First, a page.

Strauss' term as AEC chair ended in 1958. Eisenhower wanted to reappoint him, but Strauss feared the Senate would reject him, and would in any case subject him to ferocious questioning. Besides the Oppenheimer affair, he had clashed with Senate Democrats on several major issues.

Eisenhower offered him the post of White House Chief of Staff, but Strauss did not think it would suit him. Eisenhower also asked if Strauss would consider succeeding John Foster Dulles (who was ill) as Secretary of State, but Strauss did not want to pre-empt Undersecretary Christian Herter, who was a good friend.

Finally Eisenhower proposed that Strauss become Secretary of Commerce, and this Strauss accepted. He took office as an interim appointee in November 1958. However, Senate opposition to this appointment was as strong as to a renewed AEC term. His nomination was rejected 49-46 in August 1959. [1]

On July 14, 1958, Strauss was presented with the Presidential Medal of Freedom by President Eisenhower

Strauss died in Brandy Station, Virginia in 1974.

Sources

  • The American Presidency Project
  • Bird, Kai; Sherwin, Martin J., American Prometheus. The Triumph and Tragedy of J. Robert Oppenheimer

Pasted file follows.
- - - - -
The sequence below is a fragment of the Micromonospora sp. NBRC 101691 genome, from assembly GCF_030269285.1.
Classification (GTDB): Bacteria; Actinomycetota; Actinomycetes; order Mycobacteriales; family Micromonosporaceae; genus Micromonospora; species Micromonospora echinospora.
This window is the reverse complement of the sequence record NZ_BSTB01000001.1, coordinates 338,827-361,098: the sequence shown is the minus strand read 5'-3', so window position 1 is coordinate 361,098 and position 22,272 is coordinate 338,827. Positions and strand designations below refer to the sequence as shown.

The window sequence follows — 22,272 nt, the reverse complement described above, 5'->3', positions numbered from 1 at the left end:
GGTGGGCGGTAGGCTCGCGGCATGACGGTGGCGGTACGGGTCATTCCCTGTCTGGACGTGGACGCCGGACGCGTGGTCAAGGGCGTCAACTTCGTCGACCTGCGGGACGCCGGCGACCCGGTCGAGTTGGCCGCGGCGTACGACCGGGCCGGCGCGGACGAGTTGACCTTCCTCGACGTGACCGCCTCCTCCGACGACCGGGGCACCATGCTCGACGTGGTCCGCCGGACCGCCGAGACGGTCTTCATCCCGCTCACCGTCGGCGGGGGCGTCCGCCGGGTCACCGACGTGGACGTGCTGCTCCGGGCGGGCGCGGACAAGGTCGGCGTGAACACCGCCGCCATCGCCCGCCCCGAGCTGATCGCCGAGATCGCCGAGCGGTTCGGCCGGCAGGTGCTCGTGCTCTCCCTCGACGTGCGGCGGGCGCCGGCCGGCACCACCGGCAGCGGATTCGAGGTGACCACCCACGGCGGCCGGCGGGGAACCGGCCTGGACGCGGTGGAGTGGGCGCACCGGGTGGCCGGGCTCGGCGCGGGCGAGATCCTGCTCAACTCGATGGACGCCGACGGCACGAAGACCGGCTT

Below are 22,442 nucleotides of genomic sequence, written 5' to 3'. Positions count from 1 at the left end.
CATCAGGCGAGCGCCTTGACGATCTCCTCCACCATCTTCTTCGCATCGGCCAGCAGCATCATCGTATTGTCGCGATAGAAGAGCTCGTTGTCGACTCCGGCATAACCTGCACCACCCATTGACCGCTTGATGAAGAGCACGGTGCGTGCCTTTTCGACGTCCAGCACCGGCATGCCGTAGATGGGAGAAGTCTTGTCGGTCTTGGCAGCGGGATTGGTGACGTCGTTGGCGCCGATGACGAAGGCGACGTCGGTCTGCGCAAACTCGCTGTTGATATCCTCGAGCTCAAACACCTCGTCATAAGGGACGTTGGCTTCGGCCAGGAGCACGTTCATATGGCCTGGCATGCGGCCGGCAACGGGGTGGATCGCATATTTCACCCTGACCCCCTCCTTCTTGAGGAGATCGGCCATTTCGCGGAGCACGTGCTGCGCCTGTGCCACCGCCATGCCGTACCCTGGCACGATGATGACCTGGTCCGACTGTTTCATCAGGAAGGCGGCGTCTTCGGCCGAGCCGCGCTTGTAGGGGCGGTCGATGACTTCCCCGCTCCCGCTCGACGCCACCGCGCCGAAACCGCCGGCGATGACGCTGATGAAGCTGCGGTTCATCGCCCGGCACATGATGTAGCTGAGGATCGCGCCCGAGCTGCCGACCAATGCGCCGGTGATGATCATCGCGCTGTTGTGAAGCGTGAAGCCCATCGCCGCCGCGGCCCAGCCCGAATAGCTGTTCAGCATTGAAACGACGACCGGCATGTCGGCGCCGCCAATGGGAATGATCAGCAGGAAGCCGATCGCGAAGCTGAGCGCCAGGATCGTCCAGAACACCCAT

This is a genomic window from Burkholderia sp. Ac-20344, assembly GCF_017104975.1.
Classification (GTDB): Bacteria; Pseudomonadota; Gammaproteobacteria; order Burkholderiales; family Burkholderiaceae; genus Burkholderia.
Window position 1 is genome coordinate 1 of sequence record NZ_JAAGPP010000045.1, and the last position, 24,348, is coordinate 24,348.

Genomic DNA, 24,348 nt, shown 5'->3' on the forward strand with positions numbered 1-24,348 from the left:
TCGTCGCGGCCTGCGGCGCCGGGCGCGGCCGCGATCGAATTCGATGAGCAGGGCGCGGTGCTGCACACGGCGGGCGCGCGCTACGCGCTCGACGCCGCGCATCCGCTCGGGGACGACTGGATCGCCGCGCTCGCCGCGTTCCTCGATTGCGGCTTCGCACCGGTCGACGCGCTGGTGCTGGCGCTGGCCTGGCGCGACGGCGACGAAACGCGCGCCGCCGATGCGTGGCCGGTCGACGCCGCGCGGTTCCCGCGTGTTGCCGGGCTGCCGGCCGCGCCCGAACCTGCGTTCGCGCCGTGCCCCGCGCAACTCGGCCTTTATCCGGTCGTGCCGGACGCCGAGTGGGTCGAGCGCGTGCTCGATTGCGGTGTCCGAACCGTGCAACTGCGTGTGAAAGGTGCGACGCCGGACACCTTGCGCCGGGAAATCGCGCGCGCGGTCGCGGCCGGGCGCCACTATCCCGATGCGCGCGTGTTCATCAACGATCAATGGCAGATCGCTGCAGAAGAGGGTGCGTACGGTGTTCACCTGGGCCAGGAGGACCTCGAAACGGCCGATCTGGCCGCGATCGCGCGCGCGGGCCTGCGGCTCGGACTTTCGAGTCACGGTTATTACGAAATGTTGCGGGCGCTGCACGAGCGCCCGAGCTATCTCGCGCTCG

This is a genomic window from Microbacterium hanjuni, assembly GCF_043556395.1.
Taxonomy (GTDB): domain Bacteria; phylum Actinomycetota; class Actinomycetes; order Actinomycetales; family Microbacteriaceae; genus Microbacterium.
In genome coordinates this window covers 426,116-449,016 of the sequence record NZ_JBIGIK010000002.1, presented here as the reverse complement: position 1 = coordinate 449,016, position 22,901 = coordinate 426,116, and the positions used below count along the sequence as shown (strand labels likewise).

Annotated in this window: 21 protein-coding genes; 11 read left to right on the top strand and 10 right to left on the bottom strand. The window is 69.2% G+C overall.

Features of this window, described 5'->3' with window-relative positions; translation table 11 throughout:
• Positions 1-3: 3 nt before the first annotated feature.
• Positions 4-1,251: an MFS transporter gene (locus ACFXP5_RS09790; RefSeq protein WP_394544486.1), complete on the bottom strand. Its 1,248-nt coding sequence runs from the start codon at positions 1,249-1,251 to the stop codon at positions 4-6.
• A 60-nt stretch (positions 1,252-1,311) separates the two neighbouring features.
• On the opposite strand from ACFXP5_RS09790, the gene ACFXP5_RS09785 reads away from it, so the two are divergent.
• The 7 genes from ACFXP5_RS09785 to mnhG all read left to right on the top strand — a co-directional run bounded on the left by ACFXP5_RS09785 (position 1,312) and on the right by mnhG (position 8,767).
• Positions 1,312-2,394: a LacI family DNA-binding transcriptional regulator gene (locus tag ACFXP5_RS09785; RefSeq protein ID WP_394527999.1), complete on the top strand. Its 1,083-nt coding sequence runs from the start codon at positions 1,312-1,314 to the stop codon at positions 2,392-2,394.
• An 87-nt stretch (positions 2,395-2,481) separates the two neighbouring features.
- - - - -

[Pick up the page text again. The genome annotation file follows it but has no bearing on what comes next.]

• Pfau, Richard (1984). No Sacrifice Too Great: The Life of Lewis L. Strauss. Charlottesville, Virginia: University Press of Virginia. ISBN 978-0813910383.  
  • Rhodes, Richard (1995), Dark Sun: The Making of the Hydrogen Bomb, New York: Simon and Schuster, ISBN 0-684-80400-X  
  • Rhodes, Richard (1986), The Making of the Atomic Bomb, New York: Simon and Schuster, ISBN 0-671-44133-7  

References

  1. ^ a b http://www.ecommcode2.com/hoover/research/historicalmaterials/other/strauss/stramain.htm
  2. ^ Too Cheap to Meter?
  3. ^ Pfau, Richard (1984) No Sacrifice Too Great: The Life of Lewis L. Strauss‎ University Press of Virginia, Charlottesville, Virginia, p. 187, ISBN-13 978-0813910383
  4. ^ David Bodansky. Nuclear Energy: Principles, Practices, and Prospects. pp. 32. http://books.google.com/books?id=qBqbr8uV9c8C&pg=PA32. Retrieved 2008-01-31.  
  5. ^ Rhodes, Richard (1995), Dark Sun: The Making of the HYdrogen Bomb, New York: Simon and Schuster, ISBN 0-684-80400-X  
  6. ^ Rhodes, Richard (1986), The Making of the Atomic Bomb, New York: Simon and Schuster, ISBN 0-671-44133-7  
  7. ^ Bird, Kai; Sherwin, Martin J., American Prometheus. The Triumph and Tragedy of J. Robert Oppenheimer  

External links

Political offices
Preceded by
Sinclair Weeks
United States Secretary of Commerce
Served under: Dwight D. Eisenhower

November 10, 1958 – August 7, 1959
Succeeded by
Frederick Henry Mueller